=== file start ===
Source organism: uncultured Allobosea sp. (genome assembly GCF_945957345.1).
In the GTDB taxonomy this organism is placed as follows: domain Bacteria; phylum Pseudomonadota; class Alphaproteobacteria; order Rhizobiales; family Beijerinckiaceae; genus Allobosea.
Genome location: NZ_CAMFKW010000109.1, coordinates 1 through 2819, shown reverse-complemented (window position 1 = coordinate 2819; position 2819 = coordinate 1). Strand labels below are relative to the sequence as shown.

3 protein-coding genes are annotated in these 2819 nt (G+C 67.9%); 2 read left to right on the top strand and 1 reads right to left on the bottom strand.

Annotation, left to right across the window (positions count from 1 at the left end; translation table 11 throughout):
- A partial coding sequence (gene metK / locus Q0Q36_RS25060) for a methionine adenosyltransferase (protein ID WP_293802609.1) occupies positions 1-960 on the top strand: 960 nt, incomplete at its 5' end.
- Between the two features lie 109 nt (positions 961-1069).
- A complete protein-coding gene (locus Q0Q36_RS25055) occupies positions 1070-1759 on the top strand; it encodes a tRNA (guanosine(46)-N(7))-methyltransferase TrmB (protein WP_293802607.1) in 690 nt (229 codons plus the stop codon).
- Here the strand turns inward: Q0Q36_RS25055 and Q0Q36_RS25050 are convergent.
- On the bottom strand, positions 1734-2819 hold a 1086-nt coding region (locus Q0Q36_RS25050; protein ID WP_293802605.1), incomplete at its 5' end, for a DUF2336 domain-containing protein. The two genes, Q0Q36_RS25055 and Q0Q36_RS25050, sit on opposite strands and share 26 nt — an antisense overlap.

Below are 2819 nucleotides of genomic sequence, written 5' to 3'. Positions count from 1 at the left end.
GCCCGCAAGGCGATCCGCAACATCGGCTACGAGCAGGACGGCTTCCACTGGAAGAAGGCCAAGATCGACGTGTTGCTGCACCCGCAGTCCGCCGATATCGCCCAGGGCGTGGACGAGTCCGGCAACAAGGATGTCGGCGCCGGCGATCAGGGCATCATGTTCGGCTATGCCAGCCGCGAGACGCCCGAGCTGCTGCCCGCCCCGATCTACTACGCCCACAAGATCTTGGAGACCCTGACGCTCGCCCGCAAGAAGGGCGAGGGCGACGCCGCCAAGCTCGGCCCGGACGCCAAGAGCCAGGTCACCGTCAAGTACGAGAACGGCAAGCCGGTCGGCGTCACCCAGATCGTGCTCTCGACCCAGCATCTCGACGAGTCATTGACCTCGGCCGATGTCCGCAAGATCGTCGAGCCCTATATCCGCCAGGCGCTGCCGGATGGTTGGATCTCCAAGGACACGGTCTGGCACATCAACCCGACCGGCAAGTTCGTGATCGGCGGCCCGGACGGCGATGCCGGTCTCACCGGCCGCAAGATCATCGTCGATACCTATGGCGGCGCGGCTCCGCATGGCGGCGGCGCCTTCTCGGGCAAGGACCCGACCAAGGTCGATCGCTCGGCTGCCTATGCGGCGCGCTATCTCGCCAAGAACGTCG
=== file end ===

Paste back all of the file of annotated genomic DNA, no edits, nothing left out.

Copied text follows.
Source organism: uncultured Allobosea sp. (genome assembly GCF_945957345.1).
In the GTDB taxonomy this organism is placed as follows: domain Bacteria; phylum Pseudomonadota; class Alphaproteobacteria; order Rhizobiales; family Beijerinckiaceae; genus Allobosea.
Genome location: NZ_CAMFKW010000109.1, coordinates 1 through 2819, shown reverse-complemented (window position 1 = coordinate 2819; position 2819 = coordinate 1). Strand labels below are relative to the sequence as shown.

3 protein-coding genes are annotated in these 2819 nt (G+C 67.9%); 2 read left to right on the top strand and 1 reads right to left on the bottom strand.

Annotation, left to right across the window (positions count from 1 at the left end; translation table 11 throughout):
- A partial coding sequence (gene metK / locus Q0Q36_RS25060) for a methionine adenosyltransferase (protein ID WP_293802609.1) occupies positions 1-960 on the top strand: 960 nt, incomplete at its 5' end.
- Between the two features lie 109 nt (positions 961-1069).
- A complete protein-coding gene (locus Q0Q36_RS25055) occupies positions 1070-1759 on the top strand; it encodes a tRNA (guanosine(46)-N(7))-methyltransferase TrmB (protein WP_293802607.1) in 690 nt (229 codons plus the stop codon).
- Here the strand turns inward: Q0Q36_RS25055 and Q0Q36_RS25050 are convergent.
- On the bottom strand, positions 1734-2819 hold a 1086-nt coding region (locus Q0Q36_RS25050; protein ID WP_293802605.1), incomplete at its 5' end, for a DUF2336 domain-containing protein. The two genes, Q0Q36_RS25055 and Q0Q36_RS25050, sit on opposite strands and share 26 nt — an antisense overlap.

Below are 2819 nucleotides of genomic sequence, written 5' to 3'. Positions count from 1 at the left end.
GCCCGCAAGGCGATCCGCAACATCGGCTACGAGCAGGACGGCTTCCACTGGAAGAAGGCCAAGATCGACGTGTTGCTGCACCCGCAGTCCGCCGATATCGCCCAGGGCGTGGACGAGTCCGGCAACAAGGATGTCGGCGCCGGCGATCAGGGCATCATGTTCGGCTATGCCAGCCGCGAGACGCCCGAGCTGCTGCCCGCCCCGATCTACTACGCCCACAAGATCTTGGAGACCCTGACGCTCGCCCGCAAGAAGGGCGAGGGCGACGCCGCCAAGCTCGGCCCGGACGCCAAGAGCCAGGTCACCGTCAAGTACGAGAACGGCAAGCCGGTCGGCGTCACCCAGATCGTGCTCTCGACCCAGCATCTCGACGAGTCATTGACCTCGGCCGATGTCCGCAAGATCGTCGAGCCCTATATCCGCCAGGCGCTGCCGGATGGTTGGATCTCCAAGGACACGGTCTGGCACATCAACCCGACCGGCAAGTTCGTGATCGGCGGCCCGGACGGCGATGCCGGTCTCACCGGCCGCAAGATCATCGTCGATACCTATGGCGGCGCGGCTCCGCATGGCGGCGGCGCCTTCTCGGGCAAGGACCCGACCAAGGTCGATCGCTCGGCTGCCTATGCGGCGCGCTATCTCGCCAAGAACGTCG